Meanwhile, fall weather has arrived with lows in the 30s overnight (but highs still around 70°F, thus I’m still wearing shorts during the day). But the temperature and the smoke don’t seem to affect each other at all – unless the smoke is blocking out enough sunlight to cool it down more than usual. I’m not sure. I haven’t gone running since last Wednesday, and I’ve been curtailing my outdoor walks after lunch, too. It’s bad. We’re starting to go stir crazy from being inside all the time.

The Camp Fire is still less than 50% contained, and even if it were fully contained it might keep burning for days or longer – containment just means it’s not growing any larger, but there’s still probably plenty of fuel inside the containment area to continue burning.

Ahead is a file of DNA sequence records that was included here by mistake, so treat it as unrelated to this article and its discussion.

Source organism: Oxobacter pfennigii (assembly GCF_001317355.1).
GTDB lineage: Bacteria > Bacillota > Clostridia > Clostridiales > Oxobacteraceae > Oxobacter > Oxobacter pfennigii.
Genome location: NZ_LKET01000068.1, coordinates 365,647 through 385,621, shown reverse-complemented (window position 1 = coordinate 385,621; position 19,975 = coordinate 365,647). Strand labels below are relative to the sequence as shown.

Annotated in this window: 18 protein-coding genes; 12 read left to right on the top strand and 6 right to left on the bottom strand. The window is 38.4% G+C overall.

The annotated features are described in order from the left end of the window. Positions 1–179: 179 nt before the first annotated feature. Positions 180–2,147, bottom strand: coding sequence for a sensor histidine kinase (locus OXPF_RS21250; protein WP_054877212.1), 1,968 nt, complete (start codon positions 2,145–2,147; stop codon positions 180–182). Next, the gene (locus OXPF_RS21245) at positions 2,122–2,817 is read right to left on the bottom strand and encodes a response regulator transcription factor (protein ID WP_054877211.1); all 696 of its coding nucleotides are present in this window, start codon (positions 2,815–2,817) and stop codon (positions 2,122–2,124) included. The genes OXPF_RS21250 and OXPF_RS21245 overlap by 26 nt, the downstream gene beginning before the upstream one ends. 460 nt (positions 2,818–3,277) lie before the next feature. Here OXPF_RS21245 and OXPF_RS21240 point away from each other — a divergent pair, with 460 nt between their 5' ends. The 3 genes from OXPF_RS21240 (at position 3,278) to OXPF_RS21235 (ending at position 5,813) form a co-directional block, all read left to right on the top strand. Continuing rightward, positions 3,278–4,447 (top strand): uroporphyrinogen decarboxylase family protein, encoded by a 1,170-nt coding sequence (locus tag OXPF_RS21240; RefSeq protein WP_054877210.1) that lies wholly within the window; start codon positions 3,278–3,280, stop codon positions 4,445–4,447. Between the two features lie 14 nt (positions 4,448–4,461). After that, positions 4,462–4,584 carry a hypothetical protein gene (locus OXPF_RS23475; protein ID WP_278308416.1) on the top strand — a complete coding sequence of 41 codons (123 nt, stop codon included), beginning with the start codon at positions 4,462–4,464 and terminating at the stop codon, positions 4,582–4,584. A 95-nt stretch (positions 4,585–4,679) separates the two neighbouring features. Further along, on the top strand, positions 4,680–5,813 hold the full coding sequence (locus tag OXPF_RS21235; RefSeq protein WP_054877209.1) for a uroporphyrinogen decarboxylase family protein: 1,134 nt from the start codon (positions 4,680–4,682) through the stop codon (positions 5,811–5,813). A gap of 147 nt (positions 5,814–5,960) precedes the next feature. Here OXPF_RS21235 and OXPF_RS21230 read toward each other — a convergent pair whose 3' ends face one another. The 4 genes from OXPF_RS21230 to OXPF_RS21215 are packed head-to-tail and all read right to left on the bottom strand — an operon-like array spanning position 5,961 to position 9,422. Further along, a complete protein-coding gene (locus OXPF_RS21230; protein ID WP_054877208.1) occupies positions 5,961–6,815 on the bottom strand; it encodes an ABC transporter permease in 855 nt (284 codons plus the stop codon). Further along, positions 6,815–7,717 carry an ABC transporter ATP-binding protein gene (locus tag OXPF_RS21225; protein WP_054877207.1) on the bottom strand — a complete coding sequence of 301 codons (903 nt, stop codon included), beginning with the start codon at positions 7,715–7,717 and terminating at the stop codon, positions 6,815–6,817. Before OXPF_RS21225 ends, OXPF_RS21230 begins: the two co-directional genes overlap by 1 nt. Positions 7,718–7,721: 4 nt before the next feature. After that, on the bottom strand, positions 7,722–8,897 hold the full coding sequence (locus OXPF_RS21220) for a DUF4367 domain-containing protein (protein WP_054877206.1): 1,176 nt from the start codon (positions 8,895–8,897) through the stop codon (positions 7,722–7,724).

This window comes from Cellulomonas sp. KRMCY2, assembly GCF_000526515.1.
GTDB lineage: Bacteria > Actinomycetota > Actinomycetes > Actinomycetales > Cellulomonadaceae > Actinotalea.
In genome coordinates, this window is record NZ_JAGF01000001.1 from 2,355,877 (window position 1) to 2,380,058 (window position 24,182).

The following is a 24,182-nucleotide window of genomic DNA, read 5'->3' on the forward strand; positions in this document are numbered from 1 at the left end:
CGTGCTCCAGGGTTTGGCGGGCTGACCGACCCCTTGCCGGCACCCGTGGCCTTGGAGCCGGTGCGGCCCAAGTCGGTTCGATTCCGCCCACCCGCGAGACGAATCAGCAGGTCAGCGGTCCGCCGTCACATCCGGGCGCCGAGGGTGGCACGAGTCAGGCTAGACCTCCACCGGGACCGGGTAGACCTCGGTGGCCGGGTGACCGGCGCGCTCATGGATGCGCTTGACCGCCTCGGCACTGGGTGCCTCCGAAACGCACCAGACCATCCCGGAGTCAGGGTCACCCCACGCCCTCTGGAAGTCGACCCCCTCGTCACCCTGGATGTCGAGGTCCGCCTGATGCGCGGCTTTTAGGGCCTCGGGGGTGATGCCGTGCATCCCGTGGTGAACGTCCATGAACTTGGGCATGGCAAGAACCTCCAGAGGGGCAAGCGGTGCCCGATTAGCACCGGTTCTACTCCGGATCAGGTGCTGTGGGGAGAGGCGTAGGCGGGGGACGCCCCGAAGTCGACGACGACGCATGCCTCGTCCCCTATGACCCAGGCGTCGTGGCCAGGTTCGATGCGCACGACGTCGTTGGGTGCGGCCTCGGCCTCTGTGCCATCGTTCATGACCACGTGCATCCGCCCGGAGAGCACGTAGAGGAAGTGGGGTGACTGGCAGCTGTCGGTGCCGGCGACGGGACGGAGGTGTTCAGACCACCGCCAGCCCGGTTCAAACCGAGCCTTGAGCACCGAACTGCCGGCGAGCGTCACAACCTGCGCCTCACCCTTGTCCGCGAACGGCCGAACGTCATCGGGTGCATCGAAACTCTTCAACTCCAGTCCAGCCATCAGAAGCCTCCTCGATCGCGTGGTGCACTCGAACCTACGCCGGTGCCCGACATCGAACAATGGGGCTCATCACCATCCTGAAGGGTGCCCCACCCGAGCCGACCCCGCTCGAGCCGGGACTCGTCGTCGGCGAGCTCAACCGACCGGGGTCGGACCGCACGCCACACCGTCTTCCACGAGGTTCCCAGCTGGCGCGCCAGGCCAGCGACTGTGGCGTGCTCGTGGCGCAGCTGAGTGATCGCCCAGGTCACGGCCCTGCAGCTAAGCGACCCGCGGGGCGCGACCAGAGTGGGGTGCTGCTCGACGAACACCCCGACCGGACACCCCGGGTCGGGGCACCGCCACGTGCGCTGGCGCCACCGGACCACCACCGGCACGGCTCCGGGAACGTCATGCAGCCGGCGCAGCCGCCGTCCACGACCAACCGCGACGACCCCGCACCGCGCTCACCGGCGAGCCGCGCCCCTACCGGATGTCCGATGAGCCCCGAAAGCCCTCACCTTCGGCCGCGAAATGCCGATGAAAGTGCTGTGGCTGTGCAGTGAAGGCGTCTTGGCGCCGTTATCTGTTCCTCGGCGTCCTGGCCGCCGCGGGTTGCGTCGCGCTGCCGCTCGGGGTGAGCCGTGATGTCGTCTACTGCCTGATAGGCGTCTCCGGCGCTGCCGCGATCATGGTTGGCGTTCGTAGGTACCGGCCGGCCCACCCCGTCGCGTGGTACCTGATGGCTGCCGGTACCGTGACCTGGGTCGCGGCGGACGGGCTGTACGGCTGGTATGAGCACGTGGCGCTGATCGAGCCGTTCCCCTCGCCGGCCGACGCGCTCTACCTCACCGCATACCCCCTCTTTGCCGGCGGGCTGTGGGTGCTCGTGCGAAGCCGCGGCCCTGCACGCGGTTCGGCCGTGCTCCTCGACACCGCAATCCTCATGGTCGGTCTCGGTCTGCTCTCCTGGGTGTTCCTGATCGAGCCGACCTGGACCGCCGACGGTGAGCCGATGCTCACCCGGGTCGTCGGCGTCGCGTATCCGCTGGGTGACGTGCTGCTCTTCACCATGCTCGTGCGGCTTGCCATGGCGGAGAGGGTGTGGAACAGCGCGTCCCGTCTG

Our moronic President tweeted the following last weekend:

Donald Trump just doesn't get it, but what else is new?

So this awful environment is our new normal for probably the next week or more. The long-range forecast is predicting rain coming on Thanksgiving Day, and that would help a lot, but that’s also a full week away.

Climate change is already here for California. It’s coming for you too, whether in the form of heat, or winds, or storms, or food shortages. The Earth is going to be a very different place for humanity to live in a few decades. If we make it that long.

The Latest Heat Wave

So California’s in a serious drought, and this year’s wildfire season is starting a month early. So now what? How about a heat wave.